Can this right be limited in any way?

In some circumstances, one person’s right may come into conflict with the right of another person or group. In these circumstances, it can be necessary to limit or restrict these rights. Under section 7(2) of the Charter, rights may be limited in certain circumstances, but it must be reasonable, necessary, justified and proportionate.

In certain situations, the right to peaceful assembly and the right to association could be limited to ensure the safety and security of a prison. The right to freedom of association could be limited through the Victorian Parliament passing laws to prevent groups involved in criminal activity from gathering together. 

How we can help

We can give you information about Victoria’s Charter of Human Rights and Responsibilities but the Victorian Equal Opportunity and Human Rights Commission does not handle complaints related to the Charter.

If you would like more information about the Charter and your rights contact us.

For information about the legal history of this right, case law or Australia’s human rights framework, you can read more in our Policy and Legal sections of this website.

How to make a human rights complaint

If you think your human rights have been breached, you should contact the Victorian Ombudsman.

If you want to make a complaint about police conduct, contact the Independent Broad-based Anti-corruption Commission.

The Australian government’s website also protects the following:

Right to freedom of expression

Section 15 of the Charter of Human Rights and Responsibilities (the Charter) protects your right to have your own opinion, to seek and receive information, and to express yourself. These rights come with responsibilities – to respect the rights and reputation of others and not risk public safety. The Charter applies to public authorities in Victoria, such as state and local government departments and agencies, and people delivering services on behalf of the government.

And what is that exactly?  According to the website:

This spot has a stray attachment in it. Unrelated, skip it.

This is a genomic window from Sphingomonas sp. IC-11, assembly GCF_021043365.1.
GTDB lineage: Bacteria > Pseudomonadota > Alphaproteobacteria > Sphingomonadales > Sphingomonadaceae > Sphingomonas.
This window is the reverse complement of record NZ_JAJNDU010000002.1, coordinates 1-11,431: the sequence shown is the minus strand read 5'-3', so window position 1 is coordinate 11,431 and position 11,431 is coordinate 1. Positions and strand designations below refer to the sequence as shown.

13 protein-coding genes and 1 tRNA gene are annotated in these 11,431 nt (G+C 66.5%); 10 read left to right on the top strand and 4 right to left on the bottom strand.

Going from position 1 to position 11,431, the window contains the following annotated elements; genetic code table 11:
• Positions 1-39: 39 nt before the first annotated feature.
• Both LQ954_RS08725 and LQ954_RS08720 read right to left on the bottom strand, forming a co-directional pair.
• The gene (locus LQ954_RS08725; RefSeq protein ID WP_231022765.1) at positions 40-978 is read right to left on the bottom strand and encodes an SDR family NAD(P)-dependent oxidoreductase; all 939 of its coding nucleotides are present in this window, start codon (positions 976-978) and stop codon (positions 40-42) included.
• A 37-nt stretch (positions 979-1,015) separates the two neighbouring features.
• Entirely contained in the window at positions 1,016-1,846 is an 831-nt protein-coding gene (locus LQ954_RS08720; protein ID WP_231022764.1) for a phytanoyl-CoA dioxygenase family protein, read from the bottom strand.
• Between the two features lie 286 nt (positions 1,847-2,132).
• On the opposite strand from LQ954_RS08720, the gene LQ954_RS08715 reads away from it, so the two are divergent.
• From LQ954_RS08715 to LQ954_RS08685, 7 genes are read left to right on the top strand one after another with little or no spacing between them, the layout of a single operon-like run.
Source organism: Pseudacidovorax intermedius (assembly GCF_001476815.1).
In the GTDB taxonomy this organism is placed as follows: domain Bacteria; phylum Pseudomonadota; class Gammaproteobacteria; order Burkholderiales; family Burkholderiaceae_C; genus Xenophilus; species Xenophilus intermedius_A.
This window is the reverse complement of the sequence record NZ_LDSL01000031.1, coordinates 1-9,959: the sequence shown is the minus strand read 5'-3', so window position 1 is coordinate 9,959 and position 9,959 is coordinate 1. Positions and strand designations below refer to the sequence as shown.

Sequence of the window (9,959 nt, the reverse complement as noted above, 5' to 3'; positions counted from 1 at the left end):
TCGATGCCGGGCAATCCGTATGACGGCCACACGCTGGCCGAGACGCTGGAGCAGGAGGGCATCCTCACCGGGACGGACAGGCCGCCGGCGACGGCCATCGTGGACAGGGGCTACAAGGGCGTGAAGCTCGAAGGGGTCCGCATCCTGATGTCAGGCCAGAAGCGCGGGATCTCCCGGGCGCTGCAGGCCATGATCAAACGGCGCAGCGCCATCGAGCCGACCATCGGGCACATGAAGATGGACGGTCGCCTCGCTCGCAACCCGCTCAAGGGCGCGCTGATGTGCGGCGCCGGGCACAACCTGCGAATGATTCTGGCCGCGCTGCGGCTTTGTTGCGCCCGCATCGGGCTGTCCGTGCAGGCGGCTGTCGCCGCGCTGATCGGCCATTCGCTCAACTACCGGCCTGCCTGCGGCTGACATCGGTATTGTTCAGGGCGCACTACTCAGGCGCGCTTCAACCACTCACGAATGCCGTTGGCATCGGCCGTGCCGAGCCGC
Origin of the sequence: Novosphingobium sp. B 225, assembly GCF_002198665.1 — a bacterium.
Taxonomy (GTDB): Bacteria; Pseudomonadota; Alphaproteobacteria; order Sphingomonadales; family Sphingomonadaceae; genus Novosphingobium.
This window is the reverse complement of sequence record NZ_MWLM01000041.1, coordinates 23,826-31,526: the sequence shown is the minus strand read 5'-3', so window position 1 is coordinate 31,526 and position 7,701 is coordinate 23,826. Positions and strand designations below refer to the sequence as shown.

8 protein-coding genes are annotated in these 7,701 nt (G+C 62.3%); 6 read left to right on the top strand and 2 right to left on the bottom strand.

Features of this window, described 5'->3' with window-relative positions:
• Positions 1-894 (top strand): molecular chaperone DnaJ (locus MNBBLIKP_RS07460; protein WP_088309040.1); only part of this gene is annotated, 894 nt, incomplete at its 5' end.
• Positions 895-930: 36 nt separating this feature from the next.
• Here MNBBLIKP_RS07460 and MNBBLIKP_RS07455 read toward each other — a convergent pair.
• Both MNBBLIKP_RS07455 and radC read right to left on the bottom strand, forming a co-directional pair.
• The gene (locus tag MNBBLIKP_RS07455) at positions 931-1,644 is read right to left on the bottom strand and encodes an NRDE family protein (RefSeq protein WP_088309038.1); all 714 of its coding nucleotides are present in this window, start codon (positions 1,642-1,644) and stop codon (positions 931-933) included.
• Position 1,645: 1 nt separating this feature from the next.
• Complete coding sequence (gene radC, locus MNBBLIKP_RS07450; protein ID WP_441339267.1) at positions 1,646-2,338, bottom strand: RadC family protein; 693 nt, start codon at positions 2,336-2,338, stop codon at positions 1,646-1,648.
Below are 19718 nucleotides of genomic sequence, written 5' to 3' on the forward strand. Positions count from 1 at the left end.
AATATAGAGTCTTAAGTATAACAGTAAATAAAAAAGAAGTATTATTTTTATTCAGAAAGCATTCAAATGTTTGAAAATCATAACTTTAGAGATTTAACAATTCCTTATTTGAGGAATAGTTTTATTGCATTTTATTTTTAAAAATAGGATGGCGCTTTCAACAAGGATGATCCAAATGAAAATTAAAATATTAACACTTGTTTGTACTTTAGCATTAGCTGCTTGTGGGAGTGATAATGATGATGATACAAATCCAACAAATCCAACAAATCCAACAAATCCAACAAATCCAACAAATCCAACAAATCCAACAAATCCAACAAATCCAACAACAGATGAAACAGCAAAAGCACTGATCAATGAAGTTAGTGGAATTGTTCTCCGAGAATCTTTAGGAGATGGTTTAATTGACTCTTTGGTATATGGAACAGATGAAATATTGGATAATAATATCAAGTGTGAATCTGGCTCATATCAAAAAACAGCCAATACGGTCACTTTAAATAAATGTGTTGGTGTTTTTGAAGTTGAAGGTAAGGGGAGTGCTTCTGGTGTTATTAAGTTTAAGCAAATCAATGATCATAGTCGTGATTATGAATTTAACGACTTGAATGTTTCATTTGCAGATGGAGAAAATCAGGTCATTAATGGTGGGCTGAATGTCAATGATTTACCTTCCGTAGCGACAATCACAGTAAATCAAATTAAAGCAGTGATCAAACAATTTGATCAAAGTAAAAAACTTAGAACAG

How does the law protect me?

Being able to form and express your own opinions and express them freely is an important part of your self expression. This section of the Charter protects three related rights. 

The right to hold an opinion without interference

Under the Charter, you have the right to hold an opinion without having anyone interfere with your thoughts or beliefs. 

The right to freedom of expression

Under the Charter, you have the right to express your opinions freely and to seek, receive and share information and ideas. This might be through conversation, but it could also be in writing, in print or through artistic expression. 

Responsibilities related to freedom of expression

The right to freedom of expression brings with it some responsibilities. You must respect the rights and reputation of other people, and the opinions you express must not risk national security, the safety of the Victorian public, or people’s individual morality. 

Can this right be limited in any way?

In some circumstances, one person’s right may come into conflict with the right of another person or group. In these circumstances, it can be necessary to limit or restrict these rights. Under section 7(2) of the Charter, rights may be limited in certain circumstances, but it must be reasonable, necessary, justified and proportionate.

The right to freedom of expression may be limited in some circumstances – for example, to respect the rights and reputation of others or for the protection of national security, public order, public health or public morality. 

How we can help

We can give you information about Victoria’s Charter of Human Rights and Responsibilities but the Victorian Equal Opportunity and Human Rights Commission does not handle complaints related to the Charter.

If you would like more information about the Charter and your rights contact us.

For information about the legal history of this right, case law or Australia’s human rights framework, you can read more in our Policy and Legal sections of this website.

How to make a human rights complaint

If you think your human rights have been breached, you should contact the Victorian Ombudsman.

If you want to make a complaint about police conduct, contact the Independent Broad-based Anti-corruption Commission.

However, without guns to equal the playing field against tyrants, these poor people are left helpless.

The officer in charge not only took the woman’s things, but apparently took the man’s phone, who was filming.

He is clearly an agent of the state and should be dealt with for his criminal violation of Australian law against this family.

I suggest that any and all Australians who can be at the place she posted and time, arrive as armed as you can to protest this tyranny.  In fact, you should be going to where this woman is held and not let a single officer leave for home till they have freed her and dropped all charges against her.

Stand as one or you’ll die individually!